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The causes of the rapid development of the town of Blatná in the second half of the 19th century – in 1868, the town became the seat of the district governorship – can be traced to many events, which were sometimes incidental. Some were outright disastrous such as the fire in 1834. Back then, 118 houses burned down directly in the town centre, including the town hall and the belfry. The church was saved thanks to the fearlessness of the local residents. The fire had created empty spaces which could be rebuilt into a modern style and so we can now admire the neo-Gothic bell tower (1836), the Empire house and other classicist buildings on the square, as well as the town hall, which, after its completion in 1868, became the seat of the district governorship, court, tax office and town council of Blatná.

The district administration was not united into one centre until after 1866, when the Habsburg monarchy lost the war with the numerically weaker Prussia. One of the reasons for this loss was the gear of the Prussian army, which had new rifles with buttocks charged from behind, such as the Remington Ilion 1864. While these rifles were not that accurate, they doubled the rate of fire, thus counterbalancing the enemy’s numerical advantage (bayonet attacks also played a role here). The defeat led to widespread reforms, such as the aforesaid unification of the district administration. Blatná competed for this post of the district town with Březnice, but it was Blatná that could offer a newly constructed building and thus became the centre of the district and would hold onto this position until 1960.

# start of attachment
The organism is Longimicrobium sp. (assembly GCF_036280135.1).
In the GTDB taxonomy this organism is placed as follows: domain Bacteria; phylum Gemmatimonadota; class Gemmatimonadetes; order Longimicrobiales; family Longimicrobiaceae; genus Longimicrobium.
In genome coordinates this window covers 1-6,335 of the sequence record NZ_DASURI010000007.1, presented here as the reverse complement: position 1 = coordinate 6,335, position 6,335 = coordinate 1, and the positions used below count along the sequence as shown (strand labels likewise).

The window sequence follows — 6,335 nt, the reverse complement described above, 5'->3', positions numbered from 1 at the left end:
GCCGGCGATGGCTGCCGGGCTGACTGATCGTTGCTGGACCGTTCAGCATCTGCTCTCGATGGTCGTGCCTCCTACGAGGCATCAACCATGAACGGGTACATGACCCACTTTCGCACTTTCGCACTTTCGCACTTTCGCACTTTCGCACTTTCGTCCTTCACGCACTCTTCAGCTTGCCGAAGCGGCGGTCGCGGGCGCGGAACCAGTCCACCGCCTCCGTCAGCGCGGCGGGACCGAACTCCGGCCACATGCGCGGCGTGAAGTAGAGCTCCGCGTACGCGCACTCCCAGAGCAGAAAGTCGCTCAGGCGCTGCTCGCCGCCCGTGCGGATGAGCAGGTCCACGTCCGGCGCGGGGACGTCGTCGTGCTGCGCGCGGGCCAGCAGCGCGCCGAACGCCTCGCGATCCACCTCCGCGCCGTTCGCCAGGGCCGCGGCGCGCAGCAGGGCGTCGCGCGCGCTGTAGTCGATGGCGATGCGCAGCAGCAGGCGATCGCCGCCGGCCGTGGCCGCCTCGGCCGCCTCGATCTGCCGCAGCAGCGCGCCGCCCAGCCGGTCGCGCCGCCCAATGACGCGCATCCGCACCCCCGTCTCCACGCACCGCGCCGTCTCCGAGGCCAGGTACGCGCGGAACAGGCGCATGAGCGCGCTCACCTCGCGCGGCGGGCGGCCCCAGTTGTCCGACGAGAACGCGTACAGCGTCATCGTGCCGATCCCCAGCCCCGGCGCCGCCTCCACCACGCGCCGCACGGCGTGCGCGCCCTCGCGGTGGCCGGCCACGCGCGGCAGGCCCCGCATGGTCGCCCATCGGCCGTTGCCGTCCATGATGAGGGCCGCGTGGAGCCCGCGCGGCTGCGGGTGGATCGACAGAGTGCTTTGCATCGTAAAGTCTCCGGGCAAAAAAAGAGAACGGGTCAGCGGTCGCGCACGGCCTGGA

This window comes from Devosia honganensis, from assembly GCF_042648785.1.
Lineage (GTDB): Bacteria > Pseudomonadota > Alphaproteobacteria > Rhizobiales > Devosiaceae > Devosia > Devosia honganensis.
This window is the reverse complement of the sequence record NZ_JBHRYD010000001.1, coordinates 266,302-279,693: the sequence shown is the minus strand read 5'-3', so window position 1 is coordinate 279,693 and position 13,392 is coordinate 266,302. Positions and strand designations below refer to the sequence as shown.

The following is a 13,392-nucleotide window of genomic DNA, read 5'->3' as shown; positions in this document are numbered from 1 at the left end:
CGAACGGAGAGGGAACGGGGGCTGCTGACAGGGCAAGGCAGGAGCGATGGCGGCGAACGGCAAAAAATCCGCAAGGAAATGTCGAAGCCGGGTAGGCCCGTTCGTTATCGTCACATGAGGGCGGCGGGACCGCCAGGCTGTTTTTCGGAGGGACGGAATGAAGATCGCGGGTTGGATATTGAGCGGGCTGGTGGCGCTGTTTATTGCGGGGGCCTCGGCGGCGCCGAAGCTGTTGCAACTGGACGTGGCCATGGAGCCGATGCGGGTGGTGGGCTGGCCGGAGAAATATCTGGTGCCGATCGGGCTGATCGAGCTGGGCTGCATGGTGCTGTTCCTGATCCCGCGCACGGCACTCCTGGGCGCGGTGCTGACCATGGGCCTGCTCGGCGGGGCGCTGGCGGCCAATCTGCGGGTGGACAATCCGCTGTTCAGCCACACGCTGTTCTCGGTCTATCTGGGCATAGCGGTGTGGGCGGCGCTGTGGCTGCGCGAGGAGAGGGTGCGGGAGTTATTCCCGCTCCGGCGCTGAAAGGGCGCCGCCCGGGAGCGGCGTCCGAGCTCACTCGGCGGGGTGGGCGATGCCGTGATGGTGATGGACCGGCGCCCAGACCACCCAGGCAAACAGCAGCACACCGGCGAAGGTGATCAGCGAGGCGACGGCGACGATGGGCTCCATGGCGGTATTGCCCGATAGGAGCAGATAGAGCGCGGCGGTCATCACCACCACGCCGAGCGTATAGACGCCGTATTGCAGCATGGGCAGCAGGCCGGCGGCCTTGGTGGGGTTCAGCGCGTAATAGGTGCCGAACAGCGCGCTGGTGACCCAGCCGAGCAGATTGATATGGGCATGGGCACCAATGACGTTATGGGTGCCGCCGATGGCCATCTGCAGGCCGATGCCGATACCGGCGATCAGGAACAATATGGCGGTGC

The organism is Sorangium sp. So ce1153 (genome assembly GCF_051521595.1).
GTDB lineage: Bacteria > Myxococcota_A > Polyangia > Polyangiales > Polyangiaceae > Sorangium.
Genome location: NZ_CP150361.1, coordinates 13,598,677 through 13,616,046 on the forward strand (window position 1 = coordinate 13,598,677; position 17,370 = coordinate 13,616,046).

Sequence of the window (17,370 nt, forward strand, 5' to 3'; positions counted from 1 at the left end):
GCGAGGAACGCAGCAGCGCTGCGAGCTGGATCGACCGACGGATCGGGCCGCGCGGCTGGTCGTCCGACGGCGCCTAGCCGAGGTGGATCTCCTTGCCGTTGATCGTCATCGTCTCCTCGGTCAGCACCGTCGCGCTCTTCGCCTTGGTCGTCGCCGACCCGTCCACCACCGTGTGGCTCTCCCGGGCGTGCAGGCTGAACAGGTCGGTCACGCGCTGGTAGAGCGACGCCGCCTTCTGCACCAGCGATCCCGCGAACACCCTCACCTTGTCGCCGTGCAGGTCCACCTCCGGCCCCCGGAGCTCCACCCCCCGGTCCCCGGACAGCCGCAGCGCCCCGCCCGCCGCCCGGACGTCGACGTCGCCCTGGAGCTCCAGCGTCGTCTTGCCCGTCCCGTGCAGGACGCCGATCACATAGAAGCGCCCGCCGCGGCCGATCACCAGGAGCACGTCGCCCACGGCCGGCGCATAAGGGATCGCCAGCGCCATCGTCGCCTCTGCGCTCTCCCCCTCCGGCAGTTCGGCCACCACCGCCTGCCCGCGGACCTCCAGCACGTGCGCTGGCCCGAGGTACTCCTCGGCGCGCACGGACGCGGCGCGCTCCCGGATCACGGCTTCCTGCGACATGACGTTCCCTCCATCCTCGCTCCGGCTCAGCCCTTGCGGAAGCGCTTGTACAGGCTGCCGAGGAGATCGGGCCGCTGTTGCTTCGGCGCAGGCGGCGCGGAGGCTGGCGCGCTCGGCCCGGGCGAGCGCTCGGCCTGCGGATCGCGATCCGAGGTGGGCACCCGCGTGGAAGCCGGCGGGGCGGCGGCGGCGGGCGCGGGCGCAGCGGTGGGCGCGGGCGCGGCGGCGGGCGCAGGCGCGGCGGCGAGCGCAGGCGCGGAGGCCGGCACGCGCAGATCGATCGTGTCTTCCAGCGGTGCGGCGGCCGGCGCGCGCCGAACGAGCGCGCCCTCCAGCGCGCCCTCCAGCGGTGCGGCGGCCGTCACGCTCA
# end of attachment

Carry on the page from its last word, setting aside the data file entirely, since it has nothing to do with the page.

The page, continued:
The bourgeoisie itself had also become active and got involved in public affairs and in cultural life. At first, in 1851, an association of amateur theatre actors was established. In 1861, Josef Martinovský threw himself into the preparation of the opera Mary, the Daughter of the Regiment, thereby encouraging the passion for singing among some residents. A year later, the singing association Úslavan was founded. Another important association was the gymnastics organization Sokol, which was created in 1885.

All these associations participated in public life in the same way as the teachers and students of the Blatná school. The old school building from 1871 was no longer fit for teaching and so in 1901 the decision was made to build a new one. The project was implemented by builder Karel Nekvasil between 1902 and 1904 according to a design by Karel Fiala. The construction was supported by the whole community not only financially, but mainly through work. To this day, the building remains one of the most prominent landmarks of the town.

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